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Models, algorithms, and programs for phylogeny reconciliation

Abstract : Gene sequences contain a gold mine of phylogenetic information. But unfortunately for taxonomists this information does not only tell the story of the species from which it was collected. Genes have their own complex histories which record speciation events, of course, but also many other events. Among them, gene duplications, transfers and losses are especially important to identify. These events are crucial to account for when reconstructing the history of species, and they play a fundamental role in the evolution of genomes, the diversification of organisms and the emergence of new cellular functions. We review reconciliations between gene and species trees, which are rigorous approaches for identifying duplications, transfers and losses that mark the evolution of a gene family. Existing reconciliation models and algorithms are reviewed and difficulties in modeling gene transfers are discussed. We also compare different reconciliation programs along with their advantages and disadvantages.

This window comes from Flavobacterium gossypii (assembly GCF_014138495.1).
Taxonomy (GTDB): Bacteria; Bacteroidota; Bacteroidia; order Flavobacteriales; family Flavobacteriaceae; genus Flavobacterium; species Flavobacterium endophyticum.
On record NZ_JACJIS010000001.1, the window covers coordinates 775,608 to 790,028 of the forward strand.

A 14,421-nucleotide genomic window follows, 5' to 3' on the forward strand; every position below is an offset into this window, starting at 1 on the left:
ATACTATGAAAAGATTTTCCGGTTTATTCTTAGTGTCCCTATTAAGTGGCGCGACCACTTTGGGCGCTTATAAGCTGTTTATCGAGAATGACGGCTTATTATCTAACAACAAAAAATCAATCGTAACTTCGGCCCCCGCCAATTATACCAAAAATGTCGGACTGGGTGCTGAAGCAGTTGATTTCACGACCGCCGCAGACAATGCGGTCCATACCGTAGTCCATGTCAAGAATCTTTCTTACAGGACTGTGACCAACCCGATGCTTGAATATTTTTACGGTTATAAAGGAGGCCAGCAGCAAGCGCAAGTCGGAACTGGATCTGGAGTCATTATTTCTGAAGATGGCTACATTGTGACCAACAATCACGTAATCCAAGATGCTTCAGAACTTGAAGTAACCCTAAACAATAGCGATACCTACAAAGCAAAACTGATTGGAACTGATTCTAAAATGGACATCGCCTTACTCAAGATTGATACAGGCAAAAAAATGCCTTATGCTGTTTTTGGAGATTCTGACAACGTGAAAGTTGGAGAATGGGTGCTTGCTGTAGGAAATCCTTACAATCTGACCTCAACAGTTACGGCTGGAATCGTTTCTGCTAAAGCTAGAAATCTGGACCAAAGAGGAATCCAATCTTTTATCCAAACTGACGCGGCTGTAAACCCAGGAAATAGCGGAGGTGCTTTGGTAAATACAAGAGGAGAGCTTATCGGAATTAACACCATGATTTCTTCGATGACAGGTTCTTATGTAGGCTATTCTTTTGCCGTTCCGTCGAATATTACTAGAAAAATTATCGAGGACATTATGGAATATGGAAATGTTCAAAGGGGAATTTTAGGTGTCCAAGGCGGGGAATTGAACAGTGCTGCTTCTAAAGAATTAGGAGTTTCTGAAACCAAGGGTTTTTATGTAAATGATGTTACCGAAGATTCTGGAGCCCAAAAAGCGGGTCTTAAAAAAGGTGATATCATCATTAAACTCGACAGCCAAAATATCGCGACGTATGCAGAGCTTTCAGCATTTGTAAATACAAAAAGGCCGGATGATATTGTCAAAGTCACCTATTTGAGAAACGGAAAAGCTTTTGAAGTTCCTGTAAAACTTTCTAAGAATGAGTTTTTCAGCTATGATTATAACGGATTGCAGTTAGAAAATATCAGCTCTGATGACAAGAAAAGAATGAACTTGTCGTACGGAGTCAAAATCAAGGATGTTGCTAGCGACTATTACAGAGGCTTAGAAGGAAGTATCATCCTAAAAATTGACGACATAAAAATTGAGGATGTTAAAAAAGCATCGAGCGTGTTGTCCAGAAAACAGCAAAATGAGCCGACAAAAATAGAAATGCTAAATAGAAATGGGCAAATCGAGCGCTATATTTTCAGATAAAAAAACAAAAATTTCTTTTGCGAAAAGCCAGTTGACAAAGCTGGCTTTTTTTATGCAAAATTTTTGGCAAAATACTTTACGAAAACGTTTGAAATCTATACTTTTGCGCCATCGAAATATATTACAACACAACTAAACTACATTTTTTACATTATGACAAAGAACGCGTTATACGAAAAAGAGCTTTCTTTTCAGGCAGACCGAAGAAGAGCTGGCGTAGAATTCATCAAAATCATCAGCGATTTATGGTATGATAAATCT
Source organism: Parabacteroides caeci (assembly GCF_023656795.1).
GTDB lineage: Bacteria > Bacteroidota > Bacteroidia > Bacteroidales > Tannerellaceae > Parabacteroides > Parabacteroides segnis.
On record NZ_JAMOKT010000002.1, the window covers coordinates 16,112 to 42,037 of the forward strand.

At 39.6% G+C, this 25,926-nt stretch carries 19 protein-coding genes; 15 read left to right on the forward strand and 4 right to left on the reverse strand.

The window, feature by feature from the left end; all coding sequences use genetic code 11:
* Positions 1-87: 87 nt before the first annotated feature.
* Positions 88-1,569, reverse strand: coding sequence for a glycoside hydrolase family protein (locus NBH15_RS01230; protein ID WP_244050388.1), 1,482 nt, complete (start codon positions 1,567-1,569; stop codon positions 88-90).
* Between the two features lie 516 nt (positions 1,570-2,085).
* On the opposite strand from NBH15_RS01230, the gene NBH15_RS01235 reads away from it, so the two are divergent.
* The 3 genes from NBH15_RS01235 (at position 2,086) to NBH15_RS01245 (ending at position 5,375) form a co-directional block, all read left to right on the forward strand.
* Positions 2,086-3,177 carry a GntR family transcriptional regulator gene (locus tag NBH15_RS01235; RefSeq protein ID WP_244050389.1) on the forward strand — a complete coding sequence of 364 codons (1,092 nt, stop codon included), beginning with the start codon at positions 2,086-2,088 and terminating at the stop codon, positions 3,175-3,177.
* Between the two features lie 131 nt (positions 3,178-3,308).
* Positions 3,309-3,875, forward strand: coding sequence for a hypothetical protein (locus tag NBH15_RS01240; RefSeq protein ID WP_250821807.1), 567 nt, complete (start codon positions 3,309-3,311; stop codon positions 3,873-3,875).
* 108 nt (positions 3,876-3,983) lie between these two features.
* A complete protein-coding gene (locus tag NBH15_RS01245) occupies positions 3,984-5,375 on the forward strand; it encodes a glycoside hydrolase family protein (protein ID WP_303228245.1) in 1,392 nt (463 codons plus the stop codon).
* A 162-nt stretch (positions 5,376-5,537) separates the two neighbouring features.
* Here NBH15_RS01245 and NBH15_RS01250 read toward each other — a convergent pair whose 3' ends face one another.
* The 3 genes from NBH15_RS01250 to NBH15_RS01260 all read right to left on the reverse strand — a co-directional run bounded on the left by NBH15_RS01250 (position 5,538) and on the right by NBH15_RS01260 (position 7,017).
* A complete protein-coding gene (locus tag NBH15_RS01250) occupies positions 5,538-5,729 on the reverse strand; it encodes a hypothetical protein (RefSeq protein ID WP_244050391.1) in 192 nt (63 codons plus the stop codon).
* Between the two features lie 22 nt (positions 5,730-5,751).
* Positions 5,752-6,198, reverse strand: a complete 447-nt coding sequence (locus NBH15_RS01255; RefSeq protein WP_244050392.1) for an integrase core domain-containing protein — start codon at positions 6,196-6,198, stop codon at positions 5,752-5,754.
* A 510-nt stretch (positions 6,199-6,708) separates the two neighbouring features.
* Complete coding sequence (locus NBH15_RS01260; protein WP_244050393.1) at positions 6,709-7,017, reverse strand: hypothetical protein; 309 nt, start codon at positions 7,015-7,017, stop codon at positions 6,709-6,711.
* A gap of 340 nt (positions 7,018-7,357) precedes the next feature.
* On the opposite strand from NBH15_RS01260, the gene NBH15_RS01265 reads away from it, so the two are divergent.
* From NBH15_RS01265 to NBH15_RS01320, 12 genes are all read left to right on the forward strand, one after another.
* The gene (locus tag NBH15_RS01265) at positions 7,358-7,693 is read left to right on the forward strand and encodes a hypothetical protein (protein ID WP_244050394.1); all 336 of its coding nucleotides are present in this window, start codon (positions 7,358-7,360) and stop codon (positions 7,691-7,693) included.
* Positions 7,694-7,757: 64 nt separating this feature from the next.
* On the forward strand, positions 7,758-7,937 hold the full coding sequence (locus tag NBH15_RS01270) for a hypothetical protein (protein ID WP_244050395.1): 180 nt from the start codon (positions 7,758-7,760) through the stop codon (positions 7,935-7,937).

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Jean-Philippe Doyon, Vincent Ranwez, Vincent Daubin, Vincent Berry. Models, algorithms, and programs for phylogeny reconciliation. Briefings in Bioinformatics, Oxford University Press (OUP), 2011, 12 (5), pp.392-400. ⟨10.1093/bib/bbr045⟩. ⟨lirmm-00825041⟩



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